Many print fanatics are suckers for gloss varnishes, metallic foils, velvet finishes, neon colors, and lenticular images. Personally I, and many others are also advocates for digital print. Yet, for much of production, color digital print is process color only. Cyan, magenta, yellow, and black are classics, and they are perfect for many jobs, but sometimes the consumers want more.
InfoTrends estimates that 30% of offset prints in color have some type of enhancement beyond the four process colors. This process is often referred to as “CMYK+". The process of CMYK+ may be a spot or flood coat, a Pantone color, a metallic gold or silver ink, opaque white, or a range of other special effects. Sometimes print will even use a combination of two or more of these effects. All in all, this amounts to more than a trillion color offset pages that have some type of an enhancement beyond process color in promotional document applications.
Some of the CMYK+ digital print pages are done in-line with systems that have an extra imaging station in addition to cyan, magenta, yellow, and black. HP Indigo, Kodak NexPress, and Xeikon were some of the earliest system providers to offer digital enhancements beyond CMYK, but others have come to the market with such features more recently including systems from companies like Fuji Xerox, Oki Data, Ricoh, RISO, and Xerox. There are also off-line digital enhancement systems from companies like Konica Minolta, MGI, Scodix, and Steinemann that use UV inkjet to produce spot gloss, dimensional, foil, and other effects. Yet today, the digital print enhancement market (both in-line and off-line) only amounts to about nine billion pages annually. That may seem like a lot, but it’s just a tiny sliver compared to the total 1.8 trillion print-enhanced color pages produced each year. The conclusion is pretty clear: there is a significant growth opportunity for digital print enhancement processes.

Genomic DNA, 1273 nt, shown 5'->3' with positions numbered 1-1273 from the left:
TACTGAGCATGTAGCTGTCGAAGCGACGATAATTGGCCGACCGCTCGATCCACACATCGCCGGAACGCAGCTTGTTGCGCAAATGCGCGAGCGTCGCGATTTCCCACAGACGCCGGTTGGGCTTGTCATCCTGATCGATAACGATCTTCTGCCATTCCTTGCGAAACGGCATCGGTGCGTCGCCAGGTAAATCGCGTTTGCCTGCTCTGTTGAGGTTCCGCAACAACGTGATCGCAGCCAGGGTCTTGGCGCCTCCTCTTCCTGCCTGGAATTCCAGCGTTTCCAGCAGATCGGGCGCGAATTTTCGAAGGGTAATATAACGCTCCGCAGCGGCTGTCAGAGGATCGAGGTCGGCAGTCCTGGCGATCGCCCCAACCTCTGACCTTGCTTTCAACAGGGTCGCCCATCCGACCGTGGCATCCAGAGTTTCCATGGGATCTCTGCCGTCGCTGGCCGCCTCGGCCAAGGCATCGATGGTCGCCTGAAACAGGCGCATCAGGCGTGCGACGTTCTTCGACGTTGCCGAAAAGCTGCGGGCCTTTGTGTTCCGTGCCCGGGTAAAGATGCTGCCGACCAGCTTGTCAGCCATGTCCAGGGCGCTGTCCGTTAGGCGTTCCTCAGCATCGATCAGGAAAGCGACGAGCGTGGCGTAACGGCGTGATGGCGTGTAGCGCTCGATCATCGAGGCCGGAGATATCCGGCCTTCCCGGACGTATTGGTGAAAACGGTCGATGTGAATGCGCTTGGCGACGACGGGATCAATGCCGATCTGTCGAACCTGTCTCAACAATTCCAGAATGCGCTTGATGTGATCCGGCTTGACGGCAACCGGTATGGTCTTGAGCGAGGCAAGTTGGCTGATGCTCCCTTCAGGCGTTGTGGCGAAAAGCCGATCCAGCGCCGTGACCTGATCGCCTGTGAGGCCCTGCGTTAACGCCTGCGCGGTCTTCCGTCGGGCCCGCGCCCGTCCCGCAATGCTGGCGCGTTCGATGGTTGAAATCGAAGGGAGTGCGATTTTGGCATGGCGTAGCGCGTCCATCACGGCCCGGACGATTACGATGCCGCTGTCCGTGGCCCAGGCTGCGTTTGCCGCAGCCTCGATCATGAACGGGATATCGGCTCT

One of the reasons for this opportunity is simply to add value to digital print pages, but there is an interesting synergy between digital print and CMYK+ special effects. First off, CMYK+ allows high-value effects to be done affordably in shorter runs and with quicker turnarounds than with conventional methods. The personalization capabilities of digital print also make it possible not only to add the special effect, but also to make each and every printed piece unique.
To explore the size, scope, and growth prospects for digital print enhancement, InfoTrends conducted a market study last year called “Beyond CMYK: The Use of Special Effects in Digital Printing.” This study includes a forecast plus research that was conducted with three key groups: print service providers, print customers, and system vendors.
source: piworld.com, infotrends.com